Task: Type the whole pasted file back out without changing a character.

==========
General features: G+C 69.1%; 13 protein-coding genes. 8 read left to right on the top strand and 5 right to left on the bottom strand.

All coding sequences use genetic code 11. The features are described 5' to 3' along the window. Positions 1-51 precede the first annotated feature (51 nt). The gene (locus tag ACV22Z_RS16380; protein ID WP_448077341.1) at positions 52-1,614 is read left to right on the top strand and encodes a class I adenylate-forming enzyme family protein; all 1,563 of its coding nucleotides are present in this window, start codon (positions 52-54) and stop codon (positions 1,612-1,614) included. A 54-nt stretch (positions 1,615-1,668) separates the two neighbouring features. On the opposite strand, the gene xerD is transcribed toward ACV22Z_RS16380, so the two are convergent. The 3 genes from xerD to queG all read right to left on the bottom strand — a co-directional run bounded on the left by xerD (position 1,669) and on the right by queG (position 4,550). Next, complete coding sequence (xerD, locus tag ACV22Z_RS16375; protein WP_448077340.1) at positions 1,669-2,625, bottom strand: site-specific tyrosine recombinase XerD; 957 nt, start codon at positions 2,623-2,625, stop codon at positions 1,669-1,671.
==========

General features: G+C 69.1%; 13 protein-coding genes. 8 read left to right on the top strand and 5 right to left on the bottom strand.

All coding sequences use genetic code 11. The features are described 5' to 3' along the window. Positions 1-51 precede the first annotated feature (51 nt). The gene (locus tag ACV22Z_RS16380; protein ID WP_448077341.1) at positions 52-1,614 is read left to right on the top strand and encodes a class I adenylate-forming enzyme family protein; all 1,563 of its coding nucleotides are present in this window, start codon (positions 52-54) and stop codon (positions 1,612-1,614) included. A 54-nt stretch (positions 1,615-1,668) separates the two neighbouring features. On the opposite strand, the gene xerD is transcribed toward ACV22Z_RS16380, so the two are convergent. The 3 genes from xerD to queG all read right to left on the bottom strand — a co-directional run bounded on the left by xerD (position 1,669) and on the right by queG (position 4,550). Next, complete coding sequence (xerD, locus tag ACV22Z_RS16375; protein WP_448077340.1) at positions 1,669-2,625, bottom strand: site-specific tyrosine recombinase XerD; 957 nt, start codon at positions 2,623-2,625, stop codon at positions 1,669-1,671.